Morning Brief – T’was 33 nights before Christmas..

T’was 33 nights before Christmas..

 

When all through the foreign exchange market not a cross was stirring, not even the Pound. Sterling longs were hung by the CME with care, in the hopes that Mr (Lord) Frost would be there soon.

 

That’s enough poetic parody from me for this year, but Clement Clarke Moore’s scene of tranquility can be likened to the European open yesterday. The Pound was one of the only decisive movers anticipating a potential Brexit breakthrough over the next few days and optimistic about the UK’s new AstraZeneca-Oxford coronavirus Vaccine. The rest of the market displayed below average volatility and price change. The rally in the Pound too was ultimately contained short of three month highs despite several attempts to break higher.

 

Data yesterday should have been of relatively low salience limited to European and US Purchasing Managers’ indices (PMIs) that provide a timely reading of sentiment and confidence in underlying segments of an economy. The European PMIs came and went showing deteriorating confidence and optimism in the Eurozone economy both in manufacturing and services. The data follows rising numbers of infection on the continent and a slowdown in Q3’s swift economic rebound. Despite the downbeat data the Euro continued to find higher grounds also supported by optimism on securing a Brexit deal and tested another psychological level in EURUSD. The PMIs were largely ignored or discounted therefore.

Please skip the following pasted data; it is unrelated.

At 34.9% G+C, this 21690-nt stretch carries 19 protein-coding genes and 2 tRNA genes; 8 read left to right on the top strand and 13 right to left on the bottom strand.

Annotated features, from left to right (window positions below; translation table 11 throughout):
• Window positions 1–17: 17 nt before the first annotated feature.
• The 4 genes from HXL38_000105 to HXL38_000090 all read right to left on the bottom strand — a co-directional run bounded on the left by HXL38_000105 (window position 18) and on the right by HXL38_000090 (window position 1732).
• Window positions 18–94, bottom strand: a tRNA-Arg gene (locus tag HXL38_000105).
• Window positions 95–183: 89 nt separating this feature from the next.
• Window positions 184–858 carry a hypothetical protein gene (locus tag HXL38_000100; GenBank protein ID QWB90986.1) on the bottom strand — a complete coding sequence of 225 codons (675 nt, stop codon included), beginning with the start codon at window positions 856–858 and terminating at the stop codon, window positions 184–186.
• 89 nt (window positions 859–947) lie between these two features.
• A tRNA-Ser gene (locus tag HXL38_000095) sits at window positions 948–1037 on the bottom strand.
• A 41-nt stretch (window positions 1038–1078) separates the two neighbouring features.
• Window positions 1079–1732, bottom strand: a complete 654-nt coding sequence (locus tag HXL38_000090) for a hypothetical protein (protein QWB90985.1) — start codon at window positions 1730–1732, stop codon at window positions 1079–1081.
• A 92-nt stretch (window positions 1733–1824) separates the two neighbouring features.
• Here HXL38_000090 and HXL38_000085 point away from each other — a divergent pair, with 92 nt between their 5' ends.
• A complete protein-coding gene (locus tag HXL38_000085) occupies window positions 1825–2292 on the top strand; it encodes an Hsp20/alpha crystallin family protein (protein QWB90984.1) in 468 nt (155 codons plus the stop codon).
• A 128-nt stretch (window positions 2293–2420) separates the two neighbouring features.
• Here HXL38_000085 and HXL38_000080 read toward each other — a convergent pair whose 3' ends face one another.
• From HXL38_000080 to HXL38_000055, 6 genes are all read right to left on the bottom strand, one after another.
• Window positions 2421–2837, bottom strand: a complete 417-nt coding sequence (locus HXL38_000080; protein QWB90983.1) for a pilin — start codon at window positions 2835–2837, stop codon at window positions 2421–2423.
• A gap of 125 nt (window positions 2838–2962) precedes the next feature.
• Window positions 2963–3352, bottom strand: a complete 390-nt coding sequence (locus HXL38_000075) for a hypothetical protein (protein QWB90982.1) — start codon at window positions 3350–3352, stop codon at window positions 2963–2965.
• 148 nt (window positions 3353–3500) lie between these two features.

We might have expected a similar reaction to US PMIs but the morning’s snowy scene of tranquility and calm was ripped apart by the US data. Instead of contracting as per the forecasts both manufacturing and services PMIs came in considerably better than expected (56.7 vs. 53 & 57.7 vs. 55 respectively). The psychological levels that the Dollar has weakened to throughout the morning’s trade against both the Pound and the Euro were rapidly retreated from. The data also stood in sharp contrast to a deteriorating economic backdrop across much of Europe and Asia and therefore invited optimistic assessments of the US’ near-term economic fortunes, pushing USD higher. Despite having steadied overnight and throughout today’s session so far, the severe price movements are a reminder of how quickly markets can move even within major pairs. Profit and loss orders proved their worth yesterday with the short-term moves allowing our customers to realise their FX goals.

 

 

 

Discussion and Analysis by Charles Porter

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